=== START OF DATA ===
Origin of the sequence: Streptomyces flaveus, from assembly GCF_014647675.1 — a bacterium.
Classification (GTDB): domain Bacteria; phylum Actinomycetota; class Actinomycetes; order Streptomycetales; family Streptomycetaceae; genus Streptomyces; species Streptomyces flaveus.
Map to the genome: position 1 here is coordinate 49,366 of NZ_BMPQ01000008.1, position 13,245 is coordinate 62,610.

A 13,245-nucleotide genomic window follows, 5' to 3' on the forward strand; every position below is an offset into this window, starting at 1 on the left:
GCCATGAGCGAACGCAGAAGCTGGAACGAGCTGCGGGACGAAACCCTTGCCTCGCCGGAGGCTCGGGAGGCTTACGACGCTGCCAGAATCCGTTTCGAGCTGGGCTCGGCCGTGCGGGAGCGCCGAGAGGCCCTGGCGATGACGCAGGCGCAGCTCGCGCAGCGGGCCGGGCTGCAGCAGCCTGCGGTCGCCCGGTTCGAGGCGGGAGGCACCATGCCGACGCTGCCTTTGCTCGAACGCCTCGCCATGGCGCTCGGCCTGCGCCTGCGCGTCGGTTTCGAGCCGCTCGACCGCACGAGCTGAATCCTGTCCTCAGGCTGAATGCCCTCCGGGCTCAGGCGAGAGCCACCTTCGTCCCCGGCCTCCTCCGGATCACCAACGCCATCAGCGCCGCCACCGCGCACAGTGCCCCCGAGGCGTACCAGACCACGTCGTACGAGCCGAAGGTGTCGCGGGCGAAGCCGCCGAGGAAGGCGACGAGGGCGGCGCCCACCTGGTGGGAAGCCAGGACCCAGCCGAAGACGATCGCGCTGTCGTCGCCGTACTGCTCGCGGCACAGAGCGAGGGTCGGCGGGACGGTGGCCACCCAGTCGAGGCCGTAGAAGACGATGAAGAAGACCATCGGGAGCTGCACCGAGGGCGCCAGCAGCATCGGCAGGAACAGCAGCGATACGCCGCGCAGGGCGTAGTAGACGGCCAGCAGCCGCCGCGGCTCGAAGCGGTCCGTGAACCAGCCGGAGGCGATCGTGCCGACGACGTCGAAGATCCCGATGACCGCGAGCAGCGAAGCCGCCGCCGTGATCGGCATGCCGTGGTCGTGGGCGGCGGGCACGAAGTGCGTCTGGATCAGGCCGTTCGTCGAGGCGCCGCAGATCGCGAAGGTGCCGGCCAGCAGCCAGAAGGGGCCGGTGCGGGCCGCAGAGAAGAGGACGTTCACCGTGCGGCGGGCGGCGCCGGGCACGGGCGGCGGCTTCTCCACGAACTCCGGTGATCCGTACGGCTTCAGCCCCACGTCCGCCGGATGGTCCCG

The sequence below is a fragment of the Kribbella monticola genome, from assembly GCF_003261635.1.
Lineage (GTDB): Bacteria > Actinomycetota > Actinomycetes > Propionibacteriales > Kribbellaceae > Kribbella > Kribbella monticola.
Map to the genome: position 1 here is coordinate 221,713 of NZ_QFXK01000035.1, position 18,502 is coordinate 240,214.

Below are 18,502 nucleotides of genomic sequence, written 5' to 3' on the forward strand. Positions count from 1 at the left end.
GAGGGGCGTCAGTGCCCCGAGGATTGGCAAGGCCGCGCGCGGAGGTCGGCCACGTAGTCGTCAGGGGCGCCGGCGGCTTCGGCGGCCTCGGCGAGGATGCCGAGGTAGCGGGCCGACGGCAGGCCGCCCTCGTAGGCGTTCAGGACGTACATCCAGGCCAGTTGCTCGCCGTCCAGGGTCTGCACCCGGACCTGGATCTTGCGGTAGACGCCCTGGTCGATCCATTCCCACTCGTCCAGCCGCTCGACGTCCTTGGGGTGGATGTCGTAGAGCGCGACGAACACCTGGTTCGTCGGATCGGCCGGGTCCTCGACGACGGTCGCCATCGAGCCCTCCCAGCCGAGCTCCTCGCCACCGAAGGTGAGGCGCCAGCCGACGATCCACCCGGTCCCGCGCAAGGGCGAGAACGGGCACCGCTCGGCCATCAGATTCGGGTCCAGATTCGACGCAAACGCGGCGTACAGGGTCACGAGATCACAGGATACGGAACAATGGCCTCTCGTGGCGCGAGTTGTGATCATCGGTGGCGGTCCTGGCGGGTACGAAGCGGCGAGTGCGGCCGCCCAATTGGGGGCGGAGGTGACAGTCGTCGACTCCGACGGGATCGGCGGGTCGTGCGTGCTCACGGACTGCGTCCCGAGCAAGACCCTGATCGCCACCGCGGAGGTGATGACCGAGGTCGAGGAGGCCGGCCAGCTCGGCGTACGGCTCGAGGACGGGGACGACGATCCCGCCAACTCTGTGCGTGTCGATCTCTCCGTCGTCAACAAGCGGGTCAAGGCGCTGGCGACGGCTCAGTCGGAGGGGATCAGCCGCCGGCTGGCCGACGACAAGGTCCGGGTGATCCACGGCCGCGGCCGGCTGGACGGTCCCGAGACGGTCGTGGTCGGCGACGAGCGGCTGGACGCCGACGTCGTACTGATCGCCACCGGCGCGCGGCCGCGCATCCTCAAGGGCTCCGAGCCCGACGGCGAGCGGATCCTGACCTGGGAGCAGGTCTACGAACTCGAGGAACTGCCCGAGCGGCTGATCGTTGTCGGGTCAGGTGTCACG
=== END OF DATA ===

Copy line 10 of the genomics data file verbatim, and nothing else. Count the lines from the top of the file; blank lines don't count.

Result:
GAGGGGCGTCAGTGCCCCGAGGATTGGCAAGGCCGCGCGCGGAGGTCGGCCACGTAGTCGTCAGGGGCGCCGGCGGCTTCGGCGGCCTCGGCGAGGATGCCGAGGTAGCGGGCCGACGGCAGGCCGCCCTCGTAGGCGTTCAGGACGTACATCCAGGCCAGTTGCTCGCCGTCCAGGGTCTGCACCCGGACCTGGATCTTGCGGTAGACGCCCTGGTCGATCCATTCCCACTCGTCCAGCCGCTCGACGTCCTTGGGGTGGATGTCGTAGAGCGCGACGAACACCTGGTTCGTCGGATCGGCCGGGTCCTCGACGACGGTCGCCATCGAGCCCTCCCAGCCGAGCTCCTCGCCACCGAAGGTGAGGCGCCAGCCGACGATCCACCCGGTCCCGCGCAAGGGCGAGAACGGGCACCGCTCGGCCATCAGATTCGGGTCCAGATTCGACGCAAACGCGGCGTACAGGGTCACGAGATCACAGGATACGGAACAATGGCCTCTCGTGGCGCGAGTTGTGATCATCGGTGGCGGTCCTGGCGGGTACGAAGCGGCGAGTGCGGCCGCCCAATTGGGGGCGGAGGTGACAGTCGTCGACTCCGACGGGATCGGCGGGTCGTGCGTGCTCACGGACTGCGTCCCGAGCAAGACCCTGATCGCCACCGCGGAGGTGATGACCGAGGTCGAGGAGGCCGGCCAGCTCGGCGTACGGCTCGAGGACGGGGACGACGATCCCGCCAACTCTGTGCGTGTCGATCTCTCCGTCGTCAACAAGCGGGTCAAGGCGCTGGCGACGGCTCAGTCGGAGGGGATCAGCCGCCGGCTGGCCGACGACAAGGTCCGGGTGATCCACGGCCGCGGCCGGCTGGACGGTCCCGAGACGGTCGTGGTCGGCGACGAGCGGCTGGACGCCGACGTCGTACTGATCGCCACCGGCGCGCGGCCGCGCATCCTCAAGGGCTCCGAGCCCGACGGCGAGCGGATCCTGACCTGGGAGCAGGTCTACGAACTCGAGGAACTGCCCGAGCGGCTGATCGTTGTCGGGTCAGGTGTCACG